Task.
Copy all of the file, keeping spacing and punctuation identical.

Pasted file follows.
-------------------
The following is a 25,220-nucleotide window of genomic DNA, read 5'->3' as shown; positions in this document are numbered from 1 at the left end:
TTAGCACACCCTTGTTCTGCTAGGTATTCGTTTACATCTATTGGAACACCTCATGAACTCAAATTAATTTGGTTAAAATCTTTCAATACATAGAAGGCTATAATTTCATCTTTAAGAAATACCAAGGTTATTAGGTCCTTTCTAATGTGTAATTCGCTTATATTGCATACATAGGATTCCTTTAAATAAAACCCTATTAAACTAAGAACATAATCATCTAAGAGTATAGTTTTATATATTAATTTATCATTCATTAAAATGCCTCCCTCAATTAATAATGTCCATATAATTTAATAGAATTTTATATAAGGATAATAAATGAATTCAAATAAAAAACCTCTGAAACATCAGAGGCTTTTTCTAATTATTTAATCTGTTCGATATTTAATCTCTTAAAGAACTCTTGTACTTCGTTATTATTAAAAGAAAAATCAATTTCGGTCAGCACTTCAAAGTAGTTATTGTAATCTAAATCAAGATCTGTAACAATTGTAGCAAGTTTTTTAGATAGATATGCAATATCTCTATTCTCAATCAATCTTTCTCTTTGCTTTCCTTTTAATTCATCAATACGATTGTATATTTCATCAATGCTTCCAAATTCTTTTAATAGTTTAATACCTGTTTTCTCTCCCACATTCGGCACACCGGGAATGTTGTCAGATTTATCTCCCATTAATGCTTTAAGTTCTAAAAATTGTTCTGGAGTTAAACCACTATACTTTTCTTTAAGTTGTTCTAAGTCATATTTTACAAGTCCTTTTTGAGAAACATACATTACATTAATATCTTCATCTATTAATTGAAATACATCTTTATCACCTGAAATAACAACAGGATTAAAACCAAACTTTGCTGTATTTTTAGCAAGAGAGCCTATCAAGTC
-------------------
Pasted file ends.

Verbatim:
The following is a 25,220-nucleotide window of genomic DNA, read 5'->3' as shown; positions in this document are numbered from 1 at the left end:
TTAGCACACCCTTGTTCTGCTAGGTATTCGTTTACATCTATTGGAACACCTCATGAACTCAAATTAATTTGGTTAAAATCTTTCAATACATAGAAGGCTATAATTTCATCTTTAAGAAATACCAAGGTTATTAGGTCCTTTCTAATGTGTAATTCGCTTATATTGCATACATAGGATTCCTTTAAATAAAACCCTATTAAACTAAGAACATAATCATCTAAGAGTATAGTTTTATATATTAATTTATCATTCATTAAAATGCCTCCCTCAATTAATAATGTCCATATAATTTAATAGAATTTTATATAAGGATAATAAATGAATTCAAATAAAAAACCTCTGAAACATCAGAGGCTTTTTCTAATTATTTAATCTGTTCGATATTTAATCTCTTAAAGAACTCTTGTACTTCGTTATTATTAAAAGAAAAATCAATTTCGGTCAGCACTTCAAAGTAGTTATTGTAATCTAAATCAAGATCTGTAACAATTGTAGCAAGTTTTTTAGATAGATATGCAATATCTCTATTCTCAATCAATCTTTCTCTTTGCTTTCCTTTTAATTCATCAATACGATTGTATATTTCATCAATGCTTCCAAATTCTTTTAATAGTTTAATACCTGTTTTCTCTCCCACATTCGGCACACCGGGAATGTTGTCAGATTTATCTCCCATTAATGCTTTAAGTTCTAAAAATTGTTCTGGAGTTAAACCACTATACTTTTCTTTAAGTTGTTCTAAGTCATATTTTACAAGTCCTTTTTGAGAAACATACATTACATTAATATCTTCATCTATTAATTGAAATACATCTTTATCACCTGAAATAACAACAGGATTAAAACCAAACTTTGCTGTATTTTTAGCAAGAGAGCCTATCAAGTC